Marin County's new Energy Authority threw a symbolic switch on Friday afternoon, beginning the flow of greener sourced energy to 6,500 customers who have chosen to alter their electrical mix.
About 25 percent of the electricity flowing into their homes will come from green or renewable sources.
"We think we have a moral imperative to the Earth," Shawn Marshall, who serves as vice-chairman of the Marin Energy Authority said.
Local communities are now empowered to purchase power at a higher renewable content.
"In Marin's case, we will partner with PG&E in a hybrid fashion so that we buy the power, and they continue to do what they do well. They deliver it, do the billing, and customers see no difference," Marshall said.
The 6,500 homes in Phase I represent a small portion of Marin's 80,000 potential users. Eight of 10 Marin communities joined in to purchase the electricity, but not all of their residents did.
In San Anselmo, Connie Rodgers stayed with PG&E.
"They do a good job. They win awards for green energy. The law mandates that they produce more green energy," she said.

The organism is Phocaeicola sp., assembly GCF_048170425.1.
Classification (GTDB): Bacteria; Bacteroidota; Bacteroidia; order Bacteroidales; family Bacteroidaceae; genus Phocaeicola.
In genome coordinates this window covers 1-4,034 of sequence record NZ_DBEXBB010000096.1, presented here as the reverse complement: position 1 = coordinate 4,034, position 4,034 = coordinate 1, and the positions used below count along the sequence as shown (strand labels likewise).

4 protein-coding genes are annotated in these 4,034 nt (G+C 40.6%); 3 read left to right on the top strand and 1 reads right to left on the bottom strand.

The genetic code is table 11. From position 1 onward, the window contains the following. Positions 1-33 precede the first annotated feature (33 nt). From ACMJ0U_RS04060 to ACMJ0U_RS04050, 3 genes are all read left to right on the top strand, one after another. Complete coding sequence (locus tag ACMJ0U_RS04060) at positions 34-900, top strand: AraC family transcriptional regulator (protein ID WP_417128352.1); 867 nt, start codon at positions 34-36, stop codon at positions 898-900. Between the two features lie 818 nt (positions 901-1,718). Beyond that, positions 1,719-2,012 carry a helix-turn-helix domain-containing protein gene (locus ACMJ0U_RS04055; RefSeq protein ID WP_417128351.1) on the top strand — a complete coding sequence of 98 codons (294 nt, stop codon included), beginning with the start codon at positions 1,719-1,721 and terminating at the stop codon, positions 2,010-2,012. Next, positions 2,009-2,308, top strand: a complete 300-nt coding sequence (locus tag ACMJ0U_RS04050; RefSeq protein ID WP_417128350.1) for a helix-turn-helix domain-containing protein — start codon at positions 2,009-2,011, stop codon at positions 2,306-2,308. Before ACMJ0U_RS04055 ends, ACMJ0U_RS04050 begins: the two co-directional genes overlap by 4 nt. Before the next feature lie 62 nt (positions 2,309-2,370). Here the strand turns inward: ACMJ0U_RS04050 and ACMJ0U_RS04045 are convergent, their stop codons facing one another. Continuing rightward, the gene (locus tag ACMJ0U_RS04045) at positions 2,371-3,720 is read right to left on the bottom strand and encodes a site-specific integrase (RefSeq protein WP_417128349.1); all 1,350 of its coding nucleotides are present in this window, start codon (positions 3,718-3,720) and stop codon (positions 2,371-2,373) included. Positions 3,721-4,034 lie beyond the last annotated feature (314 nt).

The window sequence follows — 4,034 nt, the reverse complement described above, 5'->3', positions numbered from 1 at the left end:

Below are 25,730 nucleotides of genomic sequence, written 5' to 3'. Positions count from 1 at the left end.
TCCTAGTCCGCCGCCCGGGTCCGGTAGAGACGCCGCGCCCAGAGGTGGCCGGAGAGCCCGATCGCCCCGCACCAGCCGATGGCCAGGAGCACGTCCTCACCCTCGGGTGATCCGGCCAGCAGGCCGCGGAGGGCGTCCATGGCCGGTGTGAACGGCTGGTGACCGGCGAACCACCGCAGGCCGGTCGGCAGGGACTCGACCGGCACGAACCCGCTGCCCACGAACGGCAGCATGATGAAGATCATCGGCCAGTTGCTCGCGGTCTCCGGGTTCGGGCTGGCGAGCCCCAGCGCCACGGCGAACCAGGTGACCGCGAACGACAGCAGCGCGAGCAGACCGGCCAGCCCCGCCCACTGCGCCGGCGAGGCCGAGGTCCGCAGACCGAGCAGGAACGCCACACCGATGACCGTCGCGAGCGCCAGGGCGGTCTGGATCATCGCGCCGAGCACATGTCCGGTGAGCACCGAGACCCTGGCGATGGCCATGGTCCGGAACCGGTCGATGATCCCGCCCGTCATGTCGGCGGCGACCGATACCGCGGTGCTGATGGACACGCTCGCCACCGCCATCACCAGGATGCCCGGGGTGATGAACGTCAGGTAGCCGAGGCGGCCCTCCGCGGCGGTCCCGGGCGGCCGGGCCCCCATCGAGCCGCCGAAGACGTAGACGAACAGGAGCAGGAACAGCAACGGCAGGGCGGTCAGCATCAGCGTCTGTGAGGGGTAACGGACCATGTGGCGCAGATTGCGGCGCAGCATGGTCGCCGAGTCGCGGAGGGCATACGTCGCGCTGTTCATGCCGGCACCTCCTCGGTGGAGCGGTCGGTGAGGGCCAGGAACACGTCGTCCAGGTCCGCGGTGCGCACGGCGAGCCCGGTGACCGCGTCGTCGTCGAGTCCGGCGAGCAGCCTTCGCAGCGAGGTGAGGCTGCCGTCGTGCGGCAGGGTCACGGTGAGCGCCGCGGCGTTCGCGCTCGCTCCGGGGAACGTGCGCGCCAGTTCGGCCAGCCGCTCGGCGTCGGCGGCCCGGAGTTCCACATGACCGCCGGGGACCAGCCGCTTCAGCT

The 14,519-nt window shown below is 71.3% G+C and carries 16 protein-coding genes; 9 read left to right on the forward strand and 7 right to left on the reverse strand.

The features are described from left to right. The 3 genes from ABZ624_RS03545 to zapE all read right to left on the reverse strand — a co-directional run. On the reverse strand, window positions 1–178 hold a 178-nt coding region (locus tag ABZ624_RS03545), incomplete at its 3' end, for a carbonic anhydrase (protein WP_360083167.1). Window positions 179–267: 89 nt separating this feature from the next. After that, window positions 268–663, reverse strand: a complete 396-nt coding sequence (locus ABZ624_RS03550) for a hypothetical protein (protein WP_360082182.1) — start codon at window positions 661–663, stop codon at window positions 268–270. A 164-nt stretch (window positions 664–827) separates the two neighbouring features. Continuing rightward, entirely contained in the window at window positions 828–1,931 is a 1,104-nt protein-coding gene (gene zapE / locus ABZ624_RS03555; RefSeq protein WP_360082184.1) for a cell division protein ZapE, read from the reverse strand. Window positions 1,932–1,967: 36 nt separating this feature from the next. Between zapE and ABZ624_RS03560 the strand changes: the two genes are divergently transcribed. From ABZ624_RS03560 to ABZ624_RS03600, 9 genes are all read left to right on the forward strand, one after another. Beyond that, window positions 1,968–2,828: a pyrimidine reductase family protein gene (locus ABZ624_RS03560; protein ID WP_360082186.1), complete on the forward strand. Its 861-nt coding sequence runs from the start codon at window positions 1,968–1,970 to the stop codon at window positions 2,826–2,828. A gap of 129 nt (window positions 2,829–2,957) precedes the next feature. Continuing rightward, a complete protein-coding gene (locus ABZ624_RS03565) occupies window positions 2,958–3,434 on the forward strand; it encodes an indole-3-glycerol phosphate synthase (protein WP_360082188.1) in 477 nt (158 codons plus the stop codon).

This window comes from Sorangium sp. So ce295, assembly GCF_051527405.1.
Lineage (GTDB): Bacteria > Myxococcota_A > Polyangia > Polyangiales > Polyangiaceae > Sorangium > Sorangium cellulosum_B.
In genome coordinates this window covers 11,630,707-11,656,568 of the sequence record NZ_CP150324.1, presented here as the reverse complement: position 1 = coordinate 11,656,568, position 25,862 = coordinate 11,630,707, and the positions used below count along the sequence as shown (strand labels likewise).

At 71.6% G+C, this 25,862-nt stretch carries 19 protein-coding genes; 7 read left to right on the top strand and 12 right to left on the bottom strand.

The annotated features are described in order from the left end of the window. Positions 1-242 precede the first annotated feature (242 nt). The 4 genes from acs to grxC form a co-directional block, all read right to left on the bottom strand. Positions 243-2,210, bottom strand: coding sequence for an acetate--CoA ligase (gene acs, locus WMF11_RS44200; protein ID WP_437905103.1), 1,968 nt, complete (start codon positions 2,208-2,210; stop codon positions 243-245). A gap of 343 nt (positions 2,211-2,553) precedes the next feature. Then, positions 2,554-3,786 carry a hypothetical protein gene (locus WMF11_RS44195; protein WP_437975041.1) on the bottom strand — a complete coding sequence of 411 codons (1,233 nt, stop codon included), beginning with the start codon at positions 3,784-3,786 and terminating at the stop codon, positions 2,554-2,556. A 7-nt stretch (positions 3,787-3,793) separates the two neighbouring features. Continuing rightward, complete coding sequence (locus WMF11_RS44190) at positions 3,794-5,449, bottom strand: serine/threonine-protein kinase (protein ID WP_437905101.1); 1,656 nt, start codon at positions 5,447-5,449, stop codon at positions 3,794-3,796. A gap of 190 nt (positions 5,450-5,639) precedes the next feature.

Rodgers resents the state Legislature's authorization of such community choice programs in 2002, nor is she happy that when the MEA contacted her, she had to opt out of the program, not in, even though she supports the concept of greener energy.
"I feel like somehow government needed to come in and take over. And they keep taking over different aspects of our life. It's wrong," she said.
Advocates of the program believe that local communities buying more green energy will drive the market, allowing faster expansion.
"Well the actual mix of power that comes to your house or business doesn't matter," Dan Kammen, of UC Berkeley's Renewable Energy Institute said. "It's what are the rates you can get for clean energy projects. The more you demand, the better your rate."